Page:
Preprint Article Version 1 This version is not peer-reviewed

Sustainability Assessment of the Groundwater Quality in the Western India to Achieve Urban Water Security

Version 1 : Received: 14 May 2018 / Approved: 14 May 2018 / Online: 14 May 2018 (16:01:09 CEST)
Version 2 : Received: 31 May 2018 / Approved: 31 May 2018 / Online: 31 May 2018 (16:47:27 CEST)

How to cite: Saraswat, C.; Kumar, P.; Bhalani, P. Sustainability Assessment of the Groundwater Quality in the Western India to Achieve Urban Water Security. Preprints 2018, 2018050199 (doi: 10.20944/preprints201805.0199.v1). Saraswat, C.; Kumar, P.; Bhalani, P. Sustainability Assessment of the Groundwater Quality in the Western India to Achieve Urban Water Security. Preprints 2018, 2018050199 (doi: 10.20944/preprints201805.0199.v1).

Abstract

Achieving water security and availability for all is the main agenda of the UN-Sustainable Development Goals by the year 2030. To achieve the goal of water secure future in rapidly urbanizing cities, the sustainable water supplies are necessary. In the western part of India, the city of Surat is continuously growing and rapidly urbanized, which exerting massive pressure on groundwater water supply to meet increasing water demands. The study adopted the investigative approach, in which a total 33 groundwater samples were collected in and around the city from open, bore and dug wells and hand pumps. The selection of sampling sites was based on the land use signature, areas with a different depth of aquifers and different geological formations. After the hydrogeochemical analysis, the study evaluated the present state of the groundwater quality and determined the spatial distribution of groundwater quality parameters such as hardness, electrical conductivity, Cl −, pH, SO42-, and NO3 −  concentrations. An interpolation technique, known as ordinary kriging, was used to acquire the spatial distribution of parameters of groundwater quality parameters. The result showed that the groundwater quality falls under class I (>25%) and class II (25 to75%) category. The study recommends that the groundwater in the study area is not suitable for potable purposes, especially without any improved onsite water treatment facilities but it is appropriate for the irrigation purposes in City.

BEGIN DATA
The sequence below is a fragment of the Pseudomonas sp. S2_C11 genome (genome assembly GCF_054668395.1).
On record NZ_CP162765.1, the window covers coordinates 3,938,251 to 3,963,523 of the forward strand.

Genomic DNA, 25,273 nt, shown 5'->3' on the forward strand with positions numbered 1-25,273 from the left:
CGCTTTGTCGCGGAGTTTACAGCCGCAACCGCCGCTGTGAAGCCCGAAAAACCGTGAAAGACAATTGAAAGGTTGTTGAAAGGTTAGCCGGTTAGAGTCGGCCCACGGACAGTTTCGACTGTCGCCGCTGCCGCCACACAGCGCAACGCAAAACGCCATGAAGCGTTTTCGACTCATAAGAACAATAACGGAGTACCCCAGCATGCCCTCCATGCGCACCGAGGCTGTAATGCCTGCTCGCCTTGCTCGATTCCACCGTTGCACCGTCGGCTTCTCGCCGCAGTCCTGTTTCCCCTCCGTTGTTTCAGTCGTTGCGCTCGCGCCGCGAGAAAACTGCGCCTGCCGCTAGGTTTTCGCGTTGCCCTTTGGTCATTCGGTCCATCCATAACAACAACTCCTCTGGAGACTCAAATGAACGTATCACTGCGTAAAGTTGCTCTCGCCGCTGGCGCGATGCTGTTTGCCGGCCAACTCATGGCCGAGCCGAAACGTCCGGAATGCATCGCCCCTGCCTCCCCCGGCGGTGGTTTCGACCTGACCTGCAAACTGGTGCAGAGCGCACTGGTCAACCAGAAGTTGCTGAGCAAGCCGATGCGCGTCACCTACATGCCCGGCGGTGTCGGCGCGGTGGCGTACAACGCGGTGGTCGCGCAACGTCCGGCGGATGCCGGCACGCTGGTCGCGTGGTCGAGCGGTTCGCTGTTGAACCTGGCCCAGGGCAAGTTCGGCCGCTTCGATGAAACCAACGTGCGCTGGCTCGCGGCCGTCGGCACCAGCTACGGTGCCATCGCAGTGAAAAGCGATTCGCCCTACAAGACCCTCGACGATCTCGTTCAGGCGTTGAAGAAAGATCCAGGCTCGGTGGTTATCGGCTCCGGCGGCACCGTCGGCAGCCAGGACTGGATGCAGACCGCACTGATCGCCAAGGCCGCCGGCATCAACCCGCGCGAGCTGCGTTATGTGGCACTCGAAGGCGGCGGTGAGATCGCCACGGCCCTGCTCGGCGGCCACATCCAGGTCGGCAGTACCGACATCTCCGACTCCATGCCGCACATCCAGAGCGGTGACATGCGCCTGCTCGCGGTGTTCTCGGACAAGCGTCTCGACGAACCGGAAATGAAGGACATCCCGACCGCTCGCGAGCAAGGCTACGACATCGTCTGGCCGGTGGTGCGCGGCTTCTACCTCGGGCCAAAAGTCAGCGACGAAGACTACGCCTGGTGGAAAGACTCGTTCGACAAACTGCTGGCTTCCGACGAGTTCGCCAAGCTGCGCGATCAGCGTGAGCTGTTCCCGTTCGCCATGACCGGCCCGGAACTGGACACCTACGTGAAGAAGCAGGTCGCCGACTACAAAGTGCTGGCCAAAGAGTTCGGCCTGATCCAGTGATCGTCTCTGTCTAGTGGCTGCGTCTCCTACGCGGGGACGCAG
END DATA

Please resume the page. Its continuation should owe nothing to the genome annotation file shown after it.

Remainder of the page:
Subject Areas

Water Security; Water for all; Groundwater assessment; Groundwater quality; Water scarcity

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